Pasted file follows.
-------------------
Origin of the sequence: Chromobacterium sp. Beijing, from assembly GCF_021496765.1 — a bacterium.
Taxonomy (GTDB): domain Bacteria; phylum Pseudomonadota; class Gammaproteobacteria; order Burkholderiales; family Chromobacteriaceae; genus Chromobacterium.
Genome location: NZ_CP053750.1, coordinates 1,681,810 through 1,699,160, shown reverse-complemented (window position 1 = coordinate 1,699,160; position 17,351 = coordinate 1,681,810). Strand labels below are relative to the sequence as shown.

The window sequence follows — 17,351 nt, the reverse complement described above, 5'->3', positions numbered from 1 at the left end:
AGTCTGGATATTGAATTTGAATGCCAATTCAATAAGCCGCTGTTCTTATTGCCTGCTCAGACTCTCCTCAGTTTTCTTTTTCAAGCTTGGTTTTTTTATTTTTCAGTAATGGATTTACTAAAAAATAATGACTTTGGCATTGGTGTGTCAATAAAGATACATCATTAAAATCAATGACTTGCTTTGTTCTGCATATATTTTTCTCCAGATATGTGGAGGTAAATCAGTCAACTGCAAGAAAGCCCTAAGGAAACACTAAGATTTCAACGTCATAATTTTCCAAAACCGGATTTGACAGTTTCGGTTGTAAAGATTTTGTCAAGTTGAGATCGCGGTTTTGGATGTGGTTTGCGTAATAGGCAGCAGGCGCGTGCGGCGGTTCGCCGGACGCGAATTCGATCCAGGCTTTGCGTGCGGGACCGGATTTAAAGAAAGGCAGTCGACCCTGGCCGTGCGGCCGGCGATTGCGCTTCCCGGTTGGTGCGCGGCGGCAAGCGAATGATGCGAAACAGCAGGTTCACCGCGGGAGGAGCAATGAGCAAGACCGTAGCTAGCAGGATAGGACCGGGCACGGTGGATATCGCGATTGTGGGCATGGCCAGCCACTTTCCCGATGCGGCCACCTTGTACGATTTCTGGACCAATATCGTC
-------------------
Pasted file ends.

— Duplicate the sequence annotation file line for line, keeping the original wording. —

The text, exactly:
Origin of the sequence: Chromobacterium sp. Beijing, from assembly GCF_021496765.1 — a bacterium.
Taxonomy (GTDB): domain Bacteria; phylum Pseudomonadota; class Gammaproteobacteria; order Burkholderiales; family Chromobacteriaceae; genus Chromobacterium.
Genome location: NZ_CP053750.1, coordinates 1,681,810 through 1,699,160, shown reverse-complemented (window position 1 = coordinate 1,699,160; position 17,351 = coordinate 1,681,810). Strand labels below are relative to the sequence as shown.

The window sequence follows — 17,351 nt, the reverse complement described above, 5'->3', positions numbered from 1 at the left end:
AGTCTGGATATTGAATTTGAATGCCAATTCAATAAGCCGCTGTTCTTATTGCCTGCTCAGACTCTCCTCAGTTTTCTTTTTCAAGCTTGGTTTTTTTATTTTTCAGTAATGGATTTACTAAAAAATAATGACTTTGGCATTGGTGTGTCAATAAAGATACATCATTAAAATCAATGACTTGCTTTGTTCTGCATATATTTTTCTCCAGATATGTGGAGGTAAATCAGTCAACTGCAAGAAAGCCCTAAGGAAACACTAAGATTTCAACGTCATAATTTTCCAAAACCGGATTTGACAGTTTCGGTTGTAAAGATTTTGTCAAGTTGAGATCGCGGTTTTGGATGTGGTTTGCGTAATAGGCAGCAGGCGCGTGCGGCGGTTCGCCGGACGCGAATTCGATCCAGGCTTTGCGTGCGGGACCGGATTTAAAGAAAGGCAGTCGACCCTGGCCGTGCGGCCGGCGATTGCGCTTCCCGGTTGGTGCGCGGCGGCAAGCGAATGATGCGAAACAGCAGGTTCACCGCGGGAGGAGCAATGAGCAAGACCGTAGCTAGCAGGATAGGACCGGGCACGGTGGATATCGCGATTGTGGGCATGGCCAGCCACTTTCCCGATGCGGCCACCTTGTACGATTTCTGGACCAATATCGTC